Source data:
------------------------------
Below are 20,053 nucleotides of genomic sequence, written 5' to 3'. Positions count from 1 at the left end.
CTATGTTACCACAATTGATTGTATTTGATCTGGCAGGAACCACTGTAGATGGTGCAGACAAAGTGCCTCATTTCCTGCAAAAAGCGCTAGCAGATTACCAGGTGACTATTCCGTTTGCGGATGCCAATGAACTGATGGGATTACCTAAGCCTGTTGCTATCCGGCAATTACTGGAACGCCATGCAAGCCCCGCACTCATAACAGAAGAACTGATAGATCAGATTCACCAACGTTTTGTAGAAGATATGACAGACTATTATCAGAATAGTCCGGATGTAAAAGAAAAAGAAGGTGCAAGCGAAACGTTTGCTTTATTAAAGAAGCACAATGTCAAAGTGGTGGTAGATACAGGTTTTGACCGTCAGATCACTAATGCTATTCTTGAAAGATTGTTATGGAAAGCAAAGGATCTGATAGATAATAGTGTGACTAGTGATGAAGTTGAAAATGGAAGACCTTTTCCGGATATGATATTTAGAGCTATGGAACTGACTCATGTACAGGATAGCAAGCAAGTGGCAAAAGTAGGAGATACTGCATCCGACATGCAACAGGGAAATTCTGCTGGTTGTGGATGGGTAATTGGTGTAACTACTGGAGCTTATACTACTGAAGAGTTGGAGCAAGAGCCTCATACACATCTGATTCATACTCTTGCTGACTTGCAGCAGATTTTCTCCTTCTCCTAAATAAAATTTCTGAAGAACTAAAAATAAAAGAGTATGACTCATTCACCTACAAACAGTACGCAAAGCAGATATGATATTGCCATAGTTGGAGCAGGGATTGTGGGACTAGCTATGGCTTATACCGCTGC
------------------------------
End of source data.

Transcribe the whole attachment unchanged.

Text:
Below are 20,053 nucleotides of genomic sequence, written 5' to 3'. Positions count from 1 at the left end.
CTATGTTACCACAATTGATTGTATTTGATCTGGCAGGAACCACTGTAGATGGTGCAGACAAAGTGCCTCATTTCCTGCAAAAAGCGCTAGCAGATTACCAGGTGACTATTCCGTTTGCGGATGCCAATGAACTGATGGGATTACCTAAGCCTGTTGCTATCCGGCAATTACTGGAACGCCATGCAAGCCCCGCACTCATAACAGAAGAACTGATAGATCAGATTCACCAACGTTTTGTAGAAGATATGACAGACTATTATCAGAATAGTCCGGATGTAAAAGAAAAAGAAGGTGCAAGCGAAACGTTTGCTTTATTAAAGAAGCACAATGTCAAAGTGGTGGTAGATACAGGTTTTGACCGTCAGATCACTAATGCTATTCTTGAAAGATTGTTATGGAAAGCAAAGGATCTGATAGATAATAGTGTGACTAGTGATGAAGTTGAAAATGGAAGACCTTTTCCGGATATGATATTTAGAGCTATGGAACTGACTCATGTACAGGATAGCAAGCAAGTGGCAAAAGTAGGAGATACTGCATCCGACATGCAACAGGGAAATTCTGCTGGTTGTGGATGGGTAATTGGTGTAACTACTGGAGCTTATACTACTGAAGAGTTGGAGCAAGAGCCTCATACACATCTGATTCATACTCTTGCTGACTTGCAGCAGATTTTCTCCTTCTCCTAAATAAAATTTCTGAAGAACTAAAAATAAAAGAGTATGACTCATTCACCTACAAACAGTACGCAAAGCAGATATGATATTGCCATAGTTGGAGCAGGGATTGTGGGACTAGCTATGGCTTATACCGCTGC